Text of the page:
Hyundai Mobis has succeeded in the development of engine control integrated semiconductor, a company engineer said.
The company is also reviewing potential development of a high voltage power management IC that can withstand 1500V.
Hyundai Mobis has been collaborating with an oversea chip firm to develop automotive semiconductors, Lee Hee-hyun, leader of the company’s high performance semiconductor cell team said at a workshop held in South Korea.
The U-chip packs in functions of multiple chips for power, monitoring and activation, he said.
The company was also reviewing developing power management ICs that withstand 700V and 1500V.
Power management ICs are used in onboard chargers, controllers and inverters and the company expects more of them to be in demand going forward, he said.
Electric cars and hydrogen fuel-cell cars require chips that can measure the voltage and temperature of their batteries, Lee said.
A hybrid car will require around 10 chipsets __ Hyundai Motor’s Ioniq 5 requires 16. This number will only grow for future models, he said.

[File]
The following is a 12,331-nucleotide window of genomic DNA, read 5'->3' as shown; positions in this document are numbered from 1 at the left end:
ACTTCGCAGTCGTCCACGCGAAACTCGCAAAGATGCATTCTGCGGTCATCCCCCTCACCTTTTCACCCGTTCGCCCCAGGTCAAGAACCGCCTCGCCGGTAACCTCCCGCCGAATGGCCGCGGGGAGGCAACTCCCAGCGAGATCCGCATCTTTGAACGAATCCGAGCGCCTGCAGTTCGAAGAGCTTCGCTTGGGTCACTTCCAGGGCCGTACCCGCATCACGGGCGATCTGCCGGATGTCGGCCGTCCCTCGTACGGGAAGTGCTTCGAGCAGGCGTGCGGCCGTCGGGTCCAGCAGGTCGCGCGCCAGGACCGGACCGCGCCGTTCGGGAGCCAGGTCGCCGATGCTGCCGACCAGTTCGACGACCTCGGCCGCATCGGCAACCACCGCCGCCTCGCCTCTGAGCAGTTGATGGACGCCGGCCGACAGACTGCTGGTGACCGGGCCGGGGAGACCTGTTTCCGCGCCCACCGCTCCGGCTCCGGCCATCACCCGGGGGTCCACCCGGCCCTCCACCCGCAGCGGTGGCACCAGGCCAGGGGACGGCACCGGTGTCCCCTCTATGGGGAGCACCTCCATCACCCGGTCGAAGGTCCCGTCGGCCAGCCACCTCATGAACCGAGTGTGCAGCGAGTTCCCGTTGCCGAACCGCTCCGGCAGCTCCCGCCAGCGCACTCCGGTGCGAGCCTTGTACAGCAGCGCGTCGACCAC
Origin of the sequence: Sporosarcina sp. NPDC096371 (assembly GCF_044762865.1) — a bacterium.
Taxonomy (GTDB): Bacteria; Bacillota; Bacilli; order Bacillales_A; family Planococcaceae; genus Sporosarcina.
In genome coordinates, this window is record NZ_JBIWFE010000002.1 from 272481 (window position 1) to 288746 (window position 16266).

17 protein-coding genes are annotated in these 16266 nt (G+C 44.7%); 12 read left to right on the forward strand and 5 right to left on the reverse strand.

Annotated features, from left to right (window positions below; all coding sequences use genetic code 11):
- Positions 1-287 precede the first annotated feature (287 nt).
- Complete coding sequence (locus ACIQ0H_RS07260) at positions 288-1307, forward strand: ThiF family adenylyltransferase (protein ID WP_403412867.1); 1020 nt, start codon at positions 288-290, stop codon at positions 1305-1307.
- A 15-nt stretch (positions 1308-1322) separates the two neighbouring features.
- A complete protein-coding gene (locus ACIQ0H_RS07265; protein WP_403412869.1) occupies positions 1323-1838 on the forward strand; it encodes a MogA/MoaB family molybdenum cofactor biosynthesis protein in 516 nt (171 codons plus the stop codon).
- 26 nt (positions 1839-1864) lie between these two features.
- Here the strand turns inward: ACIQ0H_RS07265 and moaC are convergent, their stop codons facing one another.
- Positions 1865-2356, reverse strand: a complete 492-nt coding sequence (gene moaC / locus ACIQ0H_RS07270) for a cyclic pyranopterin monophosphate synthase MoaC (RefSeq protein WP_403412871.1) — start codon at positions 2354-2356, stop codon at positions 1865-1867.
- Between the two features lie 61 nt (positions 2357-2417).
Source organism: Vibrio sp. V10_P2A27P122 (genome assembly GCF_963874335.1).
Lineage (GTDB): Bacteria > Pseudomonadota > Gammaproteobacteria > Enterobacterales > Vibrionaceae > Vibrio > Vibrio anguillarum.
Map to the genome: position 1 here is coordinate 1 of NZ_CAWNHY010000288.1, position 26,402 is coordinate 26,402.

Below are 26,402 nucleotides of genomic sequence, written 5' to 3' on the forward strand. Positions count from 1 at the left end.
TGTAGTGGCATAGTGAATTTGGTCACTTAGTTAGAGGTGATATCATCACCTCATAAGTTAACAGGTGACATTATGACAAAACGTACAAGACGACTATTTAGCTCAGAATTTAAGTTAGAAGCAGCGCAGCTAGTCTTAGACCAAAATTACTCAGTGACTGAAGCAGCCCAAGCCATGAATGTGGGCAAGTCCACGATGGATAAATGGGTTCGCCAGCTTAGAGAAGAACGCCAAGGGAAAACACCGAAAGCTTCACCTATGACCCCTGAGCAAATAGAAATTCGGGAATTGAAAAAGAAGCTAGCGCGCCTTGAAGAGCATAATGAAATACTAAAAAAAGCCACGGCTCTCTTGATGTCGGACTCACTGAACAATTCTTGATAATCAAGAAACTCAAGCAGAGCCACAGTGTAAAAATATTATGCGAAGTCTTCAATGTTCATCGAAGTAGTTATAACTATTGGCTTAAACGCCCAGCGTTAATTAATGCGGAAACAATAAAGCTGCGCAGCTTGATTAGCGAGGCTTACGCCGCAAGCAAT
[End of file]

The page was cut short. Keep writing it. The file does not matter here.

According to the Hyundai Mobis engineer, around 50% of the circuits on an automotive semiconductor for their native functions and require additional circuits for safety and other functions, unlike mobile semiconductors that has 80% to 90% of its circuits for its native function. This makes making automotive semiconductors that much harder, he said.
Hyundai Mobis has the competence to overcome this challenge, he stressed.
The company was also reviewing the potential to develop an autonomous driving sensor that can monitor the driver and sensors that incorporate ultrasound, radar and lidar, he added.